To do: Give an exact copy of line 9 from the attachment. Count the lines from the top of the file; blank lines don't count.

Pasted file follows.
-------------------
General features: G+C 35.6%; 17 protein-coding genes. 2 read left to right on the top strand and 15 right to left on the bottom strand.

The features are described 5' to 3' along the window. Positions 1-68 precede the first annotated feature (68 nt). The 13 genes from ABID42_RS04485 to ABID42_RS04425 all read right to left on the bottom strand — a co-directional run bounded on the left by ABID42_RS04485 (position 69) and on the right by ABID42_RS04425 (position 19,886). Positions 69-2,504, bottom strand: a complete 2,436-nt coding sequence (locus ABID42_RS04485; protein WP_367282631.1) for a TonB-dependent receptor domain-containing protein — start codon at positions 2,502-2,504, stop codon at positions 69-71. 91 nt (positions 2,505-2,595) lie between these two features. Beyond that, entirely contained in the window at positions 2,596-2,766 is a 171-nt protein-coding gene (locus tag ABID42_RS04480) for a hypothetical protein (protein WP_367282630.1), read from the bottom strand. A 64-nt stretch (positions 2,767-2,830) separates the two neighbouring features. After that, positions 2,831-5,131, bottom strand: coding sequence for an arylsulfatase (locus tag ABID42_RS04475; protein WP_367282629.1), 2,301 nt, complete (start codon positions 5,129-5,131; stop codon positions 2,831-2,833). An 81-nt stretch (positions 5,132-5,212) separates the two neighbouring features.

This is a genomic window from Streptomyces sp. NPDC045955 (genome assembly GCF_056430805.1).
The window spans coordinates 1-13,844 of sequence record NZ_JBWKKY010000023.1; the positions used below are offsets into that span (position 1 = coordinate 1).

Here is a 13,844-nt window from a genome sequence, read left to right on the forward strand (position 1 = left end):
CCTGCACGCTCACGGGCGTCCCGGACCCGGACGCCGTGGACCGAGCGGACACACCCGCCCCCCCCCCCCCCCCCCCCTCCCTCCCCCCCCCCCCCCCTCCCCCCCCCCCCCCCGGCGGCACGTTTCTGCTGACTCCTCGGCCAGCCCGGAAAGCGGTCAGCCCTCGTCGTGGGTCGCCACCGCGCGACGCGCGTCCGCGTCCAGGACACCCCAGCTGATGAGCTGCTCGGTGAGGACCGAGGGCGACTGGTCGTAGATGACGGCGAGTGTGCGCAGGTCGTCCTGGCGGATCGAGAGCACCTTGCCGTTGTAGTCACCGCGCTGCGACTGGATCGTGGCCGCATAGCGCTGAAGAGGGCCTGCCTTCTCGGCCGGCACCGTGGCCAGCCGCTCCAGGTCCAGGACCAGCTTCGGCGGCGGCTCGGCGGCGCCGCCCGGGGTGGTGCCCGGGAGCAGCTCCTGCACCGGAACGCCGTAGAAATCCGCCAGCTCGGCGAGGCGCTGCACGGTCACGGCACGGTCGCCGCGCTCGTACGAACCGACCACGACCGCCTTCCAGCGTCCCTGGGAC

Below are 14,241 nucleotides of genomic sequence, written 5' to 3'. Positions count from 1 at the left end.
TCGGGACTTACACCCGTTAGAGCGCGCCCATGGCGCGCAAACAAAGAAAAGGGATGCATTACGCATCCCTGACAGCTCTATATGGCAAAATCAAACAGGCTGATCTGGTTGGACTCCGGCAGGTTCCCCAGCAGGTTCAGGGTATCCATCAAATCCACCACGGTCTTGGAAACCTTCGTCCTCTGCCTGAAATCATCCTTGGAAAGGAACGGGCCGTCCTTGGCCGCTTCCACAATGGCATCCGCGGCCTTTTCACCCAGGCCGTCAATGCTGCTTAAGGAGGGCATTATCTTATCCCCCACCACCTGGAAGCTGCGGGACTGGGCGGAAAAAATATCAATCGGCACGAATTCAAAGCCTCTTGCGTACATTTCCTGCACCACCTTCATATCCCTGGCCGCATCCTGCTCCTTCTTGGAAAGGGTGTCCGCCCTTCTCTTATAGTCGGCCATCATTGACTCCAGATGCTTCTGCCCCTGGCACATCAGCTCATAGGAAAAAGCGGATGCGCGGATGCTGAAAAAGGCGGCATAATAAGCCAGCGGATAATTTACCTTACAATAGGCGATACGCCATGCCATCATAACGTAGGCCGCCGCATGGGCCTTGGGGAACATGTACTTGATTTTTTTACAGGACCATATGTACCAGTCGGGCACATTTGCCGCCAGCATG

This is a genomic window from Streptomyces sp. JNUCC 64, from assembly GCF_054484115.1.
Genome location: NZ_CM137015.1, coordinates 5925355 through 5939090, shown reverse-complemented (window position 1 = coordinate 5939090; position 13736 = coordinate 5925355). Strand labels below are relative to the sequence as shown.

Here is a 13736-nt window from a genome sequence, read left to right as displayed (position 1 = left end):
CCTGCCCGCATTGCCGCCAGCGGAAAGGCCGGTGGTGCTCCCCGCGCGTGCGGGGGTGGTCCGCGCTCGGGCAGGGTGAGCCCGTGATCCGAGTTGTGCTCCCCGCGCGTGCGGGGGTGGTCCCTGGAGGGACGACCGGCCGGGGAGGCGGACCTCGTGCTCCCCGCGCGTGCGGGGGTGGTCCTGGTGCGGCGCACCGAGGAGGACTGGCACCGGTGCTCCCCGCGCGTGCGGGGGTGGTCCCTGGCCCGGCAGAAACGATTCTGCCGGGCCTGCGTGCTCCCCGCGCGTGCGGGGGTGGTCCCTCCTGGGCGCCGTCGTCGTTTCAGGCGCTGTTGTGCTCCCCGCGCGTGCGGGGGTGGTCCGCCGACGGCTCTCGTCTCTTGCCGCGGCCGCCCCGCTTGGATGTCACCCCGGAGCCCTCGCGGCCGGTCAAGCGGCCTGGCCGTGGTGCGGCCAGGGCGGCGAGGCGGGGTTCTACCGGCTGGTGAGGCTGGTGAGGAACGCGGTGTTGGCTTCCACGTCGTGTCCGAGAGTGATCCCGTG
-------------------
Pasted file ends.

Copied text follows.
This is a genomic window from Streptomyces sp. JNUCC 64, from assembly GCF_054484115.1.